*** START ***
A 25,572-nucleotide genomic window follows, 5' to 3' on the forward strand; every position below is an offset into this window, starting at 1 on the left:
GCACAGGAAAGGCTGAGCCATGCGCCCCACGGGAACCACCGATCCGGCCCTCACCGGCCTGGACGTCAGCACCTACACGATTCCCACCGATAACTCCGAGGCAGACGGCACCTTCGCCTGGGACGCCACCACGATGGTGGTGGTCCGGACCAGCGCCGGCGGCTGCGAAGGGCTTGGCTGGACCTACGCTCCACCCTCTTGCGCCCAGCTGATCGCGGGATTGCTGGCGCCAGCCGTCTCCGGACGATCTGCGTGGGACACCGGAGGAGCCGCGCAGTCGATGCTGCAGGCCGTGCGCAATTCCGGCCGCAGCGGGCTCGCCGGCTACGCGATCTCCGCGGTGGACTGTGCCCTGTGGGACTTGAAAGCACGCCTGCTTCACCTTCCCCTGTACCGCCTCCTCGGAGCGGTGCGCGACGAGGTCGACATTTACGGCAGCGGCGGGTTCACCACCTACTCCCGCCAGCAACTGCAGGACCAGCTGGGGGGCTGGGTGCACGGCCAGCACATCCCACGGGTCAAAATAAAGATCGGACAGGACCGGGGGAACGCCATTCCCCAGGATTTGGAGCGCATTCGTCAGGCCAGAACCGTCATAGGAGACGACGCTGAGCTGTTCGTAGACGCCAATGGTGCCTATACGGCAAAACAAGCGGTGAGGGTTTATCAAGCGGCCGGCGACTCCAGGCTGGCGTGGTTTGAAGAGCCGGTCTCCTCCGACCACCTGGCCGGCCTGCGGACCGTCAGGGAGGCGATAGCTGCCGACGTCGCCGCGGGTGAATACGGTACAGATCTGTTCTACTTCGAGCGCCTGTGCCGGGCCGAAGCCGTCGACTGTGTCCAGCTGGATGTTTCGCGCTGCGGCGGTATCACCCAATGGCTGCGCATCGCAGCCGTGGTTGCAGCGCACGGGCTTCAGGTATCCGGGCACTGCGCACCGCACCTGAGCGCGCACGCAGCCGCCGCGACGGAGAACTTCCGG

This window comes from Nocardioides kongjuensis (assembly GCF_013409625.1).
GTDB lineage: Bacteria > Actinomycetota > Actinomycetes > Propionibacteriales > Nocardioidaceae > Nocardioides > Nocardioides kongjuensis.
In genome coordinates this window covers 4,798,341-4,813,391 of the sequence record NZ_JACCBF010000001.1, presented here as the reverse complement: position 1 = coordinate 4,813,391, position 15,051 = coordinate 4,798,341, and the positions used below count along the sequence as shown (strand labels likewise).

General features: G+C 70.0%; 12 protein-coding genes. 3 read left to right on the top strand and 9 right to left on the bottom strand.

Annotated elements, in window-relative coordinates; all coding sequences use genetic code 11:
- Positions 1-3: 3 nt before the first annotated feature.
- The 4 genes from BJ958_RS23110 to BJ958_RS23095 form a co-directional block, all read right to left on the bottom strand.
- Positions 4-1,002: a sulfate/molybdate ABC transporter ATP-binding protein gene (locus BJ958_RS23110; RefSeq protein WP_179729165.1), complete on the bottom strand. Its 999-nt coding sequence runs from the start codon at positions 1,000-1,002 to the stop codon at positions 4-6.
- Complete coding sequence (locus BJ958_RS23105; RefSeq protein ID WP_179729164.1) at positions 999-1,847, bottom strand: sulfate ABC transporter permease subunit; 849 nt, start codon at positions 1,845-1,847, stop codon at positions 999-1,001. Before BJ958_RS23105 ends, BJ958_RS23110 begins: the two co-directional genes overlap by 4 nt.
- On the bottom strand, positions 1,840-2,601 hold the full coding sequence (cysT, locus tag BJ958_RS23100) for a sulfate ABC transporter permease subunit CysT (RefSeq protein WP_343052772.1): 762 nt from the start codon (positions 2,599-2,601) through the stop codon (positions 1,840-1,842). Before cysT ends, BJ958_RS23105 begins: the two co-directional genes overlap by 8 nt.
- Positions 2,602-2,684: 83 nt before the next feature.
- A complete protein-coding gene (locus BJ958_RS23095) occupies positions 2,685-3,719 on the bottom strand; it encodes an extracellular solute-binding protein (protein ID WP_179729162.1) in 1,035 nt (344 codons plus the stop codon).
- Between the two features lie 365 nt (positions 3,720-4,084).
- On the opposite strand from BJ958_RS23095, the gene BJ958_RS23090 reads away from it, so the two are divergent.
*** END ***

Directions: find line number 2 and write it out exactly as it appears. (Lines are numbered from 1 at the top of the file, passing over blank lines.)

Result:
GCACAGGAAAGGCTGAGCCATGCGCCCCACGGGAACCACCGATCCGGCCCTCACCGGCCTGGACGTCAGCACCTACACGATTCCCACCGATAACTCCGAGGCAGACGGCACCTTCGCCTGGGACGCCACCACGATGGTGGTGGTCCGGACCAGCGCCGGCGGCTGCGAAGGGCTTGGCTGGACCTACGCTCCACCCTCTTGCGCCCAGCTGATCGCGGGATTGCTGGCGCCAGCCGTCTCCGGACGATCTGCGTGGGACACCGGAGGAGCCGCGCAGTCGATGCTGCAGGCCGTGCGCAATTCCGGCCGCAGCGGGCTCGCCGGCTACGCGATCTCCGCGGTGGACTGTGCCCTGTGGGACTTGAAAGCACGCCTGCTTCACCTTCCCCTGTACCGCCTCCTCGGAGCGGTGCGCGACGAGGTCGACATTTACGGCAGCGGCGGGTTCACCACCTACTCCCGCCAGCAACTGCAGGACCAGCTGGGGGGCTGGGTGCACGGCCAGCACATCCCACGGGTCAAAATAAAGATCGGACAGGACCGGGGGAACGCCATTCCCCAGGATTTGGAGCGCATTCGTCAGGCCAGAACCGTCATAGGAGACGACGCTGAGCTGTTCGTAGACGCCAATGGTGCCTATACGGCAAAACAAGCGGTGAGGGTTTATCAAGCGGCCGGCGACTCCAGGCTGGCGTGGTTTGAAGAGCCGGTCTCCTCCGACCACCTGGCCGGCCTGCGGACCGTCAGGGAGGCGATAGCTGCCGACGTCGCCGCGGGTGAATACGGTACAGATCTGTTCTACTTCGAGCGCCTGTGCCGGGCCGAAGCCGTCGACTGTGTCCAGCTGGATGTTTCGCGCTGCGGCGGTATCACCCAATGGCTGCGCATCGCAGCCGTGGTTGCAGCGCACGGGCTTCAGGTATCCGGGCACTGCGCACCGCACCTGAGCGCGCACGCAGCCGCCGCGACGGAGAACTTCCGG